Today’s author comes all the way from India! I’m excited about Jeena’s post for a variety of reasons, one being that she took “the reins” and dressed up her baby… I hope you’ll read, be encouraged and take from this article everything you can!
A little about Jeena:
Jeena is an Electronics engineer who did not know that the scribbling she secretly did in college was what they called ‘Writing’. In 2009, she self-published a collection of Bangalore-based short stories titled “Tales from the Garden City”. One of her stories was recently selected to be among the six to feature in the Indian edition of the anthology, “Wisdom of Our Mothers”. She lives in Bangalore, India with her husband and son.
The Indie Route:
Going Indie was not my first choice. But then, being a writer wasn’t, either. I thought I was born to be an engineer. I am not quite certain when the writer came in and the engineer faded into the background, but I am sure the latter continues to inspire at every step of the way.
New writers (like me) are lucky to be blessed with a lot of optimism, faith in our work and absolute indifference to advices by successful authors. If we didn’t believe our raw and unedited stories are going to halt the planet in mid-spin, we wouldn’t start out on this journey.
nd therefore, when I set out to publish my book of short stories, I had only a list of ‘Top Publishers of English Books in India’ to start with. I read about the importance of finding an agent, and located a couple of highly recommended ones. In India, most of the publishers (if not all) accept unsolicited manuscripts as well as those recommended by agents. I was disappointed that I found less than ten good publishers. I couldn’t even boast of being rejected seventy times! I wonder if the smaller publishing houses that encourage Indian writers in English sprouted after my book was published, or did many of them exist somewhere out of my sight? I believe it was the former.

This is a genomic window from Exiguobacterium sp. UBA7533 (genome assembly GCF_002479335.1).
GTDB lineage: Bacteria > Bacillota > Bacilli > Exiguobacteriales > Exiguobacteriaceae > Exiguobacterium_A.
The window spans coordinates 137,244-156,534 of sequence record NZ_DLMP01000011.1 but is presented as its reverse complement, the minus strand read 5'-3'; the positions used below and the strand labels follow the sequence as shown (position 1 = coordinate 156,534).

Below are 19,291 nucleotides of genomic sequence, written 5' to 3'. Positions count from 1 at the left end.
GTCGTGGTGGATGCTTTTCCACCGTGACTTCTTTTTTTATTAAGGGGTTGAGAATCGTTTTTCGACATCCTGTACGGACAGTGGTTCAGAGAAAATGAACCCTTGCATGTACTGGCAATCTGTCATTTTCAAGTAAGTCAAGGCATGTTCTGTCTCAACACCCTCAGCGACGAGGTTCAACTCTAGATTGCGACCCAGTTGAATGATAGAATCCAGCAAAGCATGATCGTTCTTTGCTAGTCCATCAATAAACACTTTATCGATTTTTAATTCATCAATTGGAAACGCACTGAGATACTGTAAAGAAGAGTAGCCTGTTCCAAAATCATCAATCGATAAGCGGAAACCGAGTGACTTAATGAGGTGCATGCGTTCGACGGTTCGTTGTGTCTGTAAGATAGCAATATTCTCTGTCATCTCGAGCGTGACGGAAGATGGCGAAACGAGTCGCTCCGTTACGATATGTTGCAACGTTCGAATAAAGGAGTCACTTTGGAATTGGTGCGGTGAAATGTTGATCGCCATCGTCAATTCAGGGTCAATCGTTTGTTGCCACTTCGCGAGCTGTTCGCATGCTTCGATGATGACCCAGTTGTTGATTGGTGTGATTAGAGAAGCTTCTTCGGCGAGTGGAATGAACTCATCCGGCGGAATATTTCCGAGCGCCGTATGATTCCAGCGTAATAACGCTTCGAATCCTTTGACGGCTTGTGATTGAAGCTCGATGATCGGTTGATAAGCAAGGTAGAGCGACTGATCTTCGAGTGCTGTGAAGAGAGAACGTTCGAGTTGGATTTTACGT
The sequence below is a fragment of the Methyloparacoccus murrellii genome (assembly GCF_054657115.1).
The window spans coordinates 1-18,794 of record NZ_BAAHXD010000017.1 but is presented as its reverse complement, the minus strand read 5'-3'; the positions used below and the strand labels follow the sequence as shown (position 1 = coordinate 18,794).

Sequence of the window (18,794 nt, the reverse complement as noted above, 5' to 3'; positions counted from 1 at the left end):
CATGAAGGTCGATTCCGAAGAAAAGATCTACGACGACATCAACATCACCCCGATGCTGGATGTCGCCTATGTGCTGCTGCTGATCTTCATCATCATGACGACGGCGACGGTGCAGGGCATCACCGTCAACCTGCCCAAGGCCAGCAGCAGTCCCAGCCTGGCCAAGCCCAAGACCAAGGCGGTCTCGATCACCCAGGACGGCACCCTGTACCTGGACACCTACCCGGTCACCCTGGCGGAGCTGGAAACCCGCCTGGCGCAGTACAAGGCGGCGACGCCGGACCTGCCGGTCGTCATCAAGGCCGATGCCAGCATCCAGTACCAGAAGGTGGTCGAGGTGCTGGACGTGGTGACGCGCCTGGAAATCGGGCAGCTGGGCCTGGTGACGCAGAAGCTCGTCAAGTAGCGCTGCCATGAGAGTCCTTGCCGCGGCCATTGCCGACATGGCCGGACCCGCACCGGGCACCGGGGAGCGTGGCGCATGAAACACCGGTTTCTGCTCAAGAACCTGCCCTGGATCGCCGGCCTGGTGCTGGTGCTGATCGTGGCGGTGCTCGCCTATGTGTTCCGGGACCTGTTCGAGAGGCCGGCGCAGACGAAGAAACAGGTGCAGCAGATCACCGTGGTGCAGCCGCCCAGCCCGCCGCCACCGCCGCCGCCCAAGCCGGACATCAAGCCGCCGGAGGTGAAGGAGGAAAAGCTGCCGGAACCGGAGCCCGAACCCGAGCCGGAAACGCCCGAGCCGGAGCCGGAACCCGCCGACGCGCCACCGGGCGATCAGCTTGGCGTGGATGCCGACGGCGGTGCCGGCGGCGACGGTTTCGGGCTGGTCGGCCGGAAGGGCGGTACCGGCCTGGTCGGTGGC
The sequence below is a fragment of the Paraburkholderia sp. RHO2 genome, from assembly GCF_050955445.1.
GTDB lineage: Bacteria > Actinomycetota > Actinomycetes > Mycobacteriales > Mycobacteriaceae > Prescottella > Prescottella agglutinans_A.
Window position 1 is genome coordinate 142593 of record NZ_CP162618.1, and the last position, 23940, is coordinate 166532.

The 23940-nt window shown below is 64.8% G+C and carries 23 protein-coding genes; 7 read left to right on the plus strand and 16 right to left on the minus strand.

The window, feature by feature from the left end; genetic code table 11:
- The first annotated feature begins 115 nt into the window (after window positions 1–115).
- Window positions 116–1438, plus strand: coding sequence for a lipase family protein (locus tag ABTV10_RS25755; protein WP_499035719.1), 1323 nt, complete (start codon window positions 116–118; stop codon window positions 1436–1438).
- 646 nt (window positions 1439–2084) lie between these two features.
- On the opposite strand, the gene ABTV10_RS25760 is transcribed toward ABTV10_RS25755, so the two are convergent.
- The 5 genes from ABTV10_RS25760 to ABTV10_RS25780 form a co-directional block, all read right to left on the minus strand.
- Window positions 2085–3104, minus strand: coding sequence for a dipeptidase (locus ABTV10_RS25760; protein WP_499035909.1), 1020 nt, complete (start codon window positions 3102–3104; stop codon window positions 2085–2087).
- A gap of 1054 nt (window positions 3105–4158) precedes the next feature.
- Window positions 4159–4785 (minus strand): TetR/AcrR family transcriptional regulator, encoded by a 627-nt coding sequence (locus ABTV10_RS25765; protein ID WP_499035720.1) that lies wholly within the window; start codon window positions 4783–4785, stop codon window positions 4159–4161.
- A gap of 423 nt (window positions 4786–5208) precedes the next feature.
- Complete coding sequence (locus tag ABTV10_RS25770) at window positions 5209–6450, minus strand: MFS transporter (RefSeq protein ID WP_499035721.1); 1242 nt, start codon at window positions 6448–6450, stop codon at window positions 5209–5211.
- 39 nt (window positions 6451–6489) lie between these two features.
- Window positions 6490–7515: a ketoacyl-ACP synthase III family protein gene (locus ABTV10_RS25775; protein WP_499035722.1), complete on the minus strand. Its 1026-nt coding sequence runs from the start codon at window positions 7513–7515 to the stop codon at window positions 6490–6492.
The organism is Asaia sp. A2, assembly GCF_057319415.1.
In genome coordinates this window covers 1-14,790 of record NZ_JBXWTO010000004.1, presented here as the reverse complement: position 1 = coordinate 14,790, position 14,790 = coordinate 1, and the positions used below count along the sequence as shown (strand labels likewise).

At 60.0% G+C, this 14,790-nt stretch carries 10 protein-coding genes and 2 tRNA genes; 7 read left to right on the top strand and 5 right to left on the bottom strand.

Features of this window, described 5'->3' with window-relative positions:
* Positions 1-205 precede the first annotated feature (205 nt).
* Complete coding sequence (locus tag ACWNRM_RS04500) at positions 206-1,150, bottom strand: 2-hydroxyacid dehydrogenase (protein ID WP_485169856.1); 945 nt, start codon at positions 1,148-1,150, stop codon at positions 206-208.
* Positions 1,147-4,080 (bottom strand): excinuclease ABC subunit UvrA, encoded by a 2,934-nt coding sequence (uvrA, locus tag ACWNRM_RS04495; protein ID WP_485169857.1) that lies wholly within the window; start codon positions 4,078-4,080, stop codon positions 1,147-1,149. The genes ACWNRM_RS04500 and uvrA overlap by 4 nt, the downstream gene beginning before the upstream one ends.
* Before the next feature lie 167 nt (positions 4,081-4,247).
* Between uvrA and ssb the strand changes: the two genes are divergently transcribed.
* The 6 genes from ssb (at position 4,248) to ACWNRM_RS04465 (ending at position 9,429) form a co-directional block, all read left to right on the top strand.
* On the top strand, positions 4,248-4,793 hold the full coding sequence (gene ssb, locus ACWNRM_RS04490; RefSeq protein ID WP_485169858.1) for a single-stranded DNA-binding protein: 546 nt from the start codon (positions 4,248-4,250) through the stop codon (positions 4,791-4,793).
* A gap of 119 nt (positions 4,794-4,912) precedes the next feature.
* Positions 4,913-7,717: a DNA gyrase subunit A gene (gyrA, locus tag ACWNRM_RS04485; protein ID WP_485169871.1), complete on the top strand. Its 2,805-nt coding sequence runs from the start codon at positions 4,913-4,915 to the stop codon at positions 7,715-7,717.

I received responses from most of these publishers within a few months – and in one case after a year – that they were unable to find a place for my book. One agent replied immediately that short stories did not have a very good market here.
I waited till all the rejection letters came through. It was the moment of truth. I could forget my dream or I could go ahead and explore self-publishing. It took me one full year to come to the decision. I chose the second.
The best part about going Indie was that I owned the book. Having never published the traditional way, I do not know how it works, but here I felt I held the reins. I chose the book cover. I formatted the book, for the most part. I decided how a lot of things happened, and when. It was like dressing up my baby with so much love.
The most difficult part also arose from my ‘owning’ the book – I had to market the book. Here again, the optimism that comes from inexperience played a huge part. Today I might hesitate to go Indie because I am a poor marketer. I can shout from the rooftops for someone else’ book, but not for my own. Looking back, I am surprised that I did manage to sell my book! I did not even have the network – real or virtual – that I have today. But nothing would deter me. I would walk into bookshops, asking, “I have a book to sell. Who should I contact?” I hadn’t even heard of the existence of vendors and distributors.
To future Indie authors I would say this: Get your network up and running before you publish. If there is a certain amount of effort involved in getting a book noticed and accepted by a traditional publisher, there is an equal effort for an Indie author in marketing his/her book. The network can be built step by step after the book is published, like I did, but it is always better to have a crowd waiting for it before it appears onstage.
More than once, I was discouraged by the absence of valuable suggestions and pointers from experienced people. Of course, everyone who had no knowledge of publishing had countless advices to give, but I much preferred them delivered first-hand. I did a lot of fumbling in the dark, debating with myself, spending sleepless nights over a choice I had to make before finally closing my eyes and choosing one. I have not regretted any of those decisions.
Going Indie has indeed been a delightful journey with its share of ups and downs, something I would look back on with a touch of pride: I did it!
Thanks, Eisley, for giving me the opportunity to write about my Indie experiences.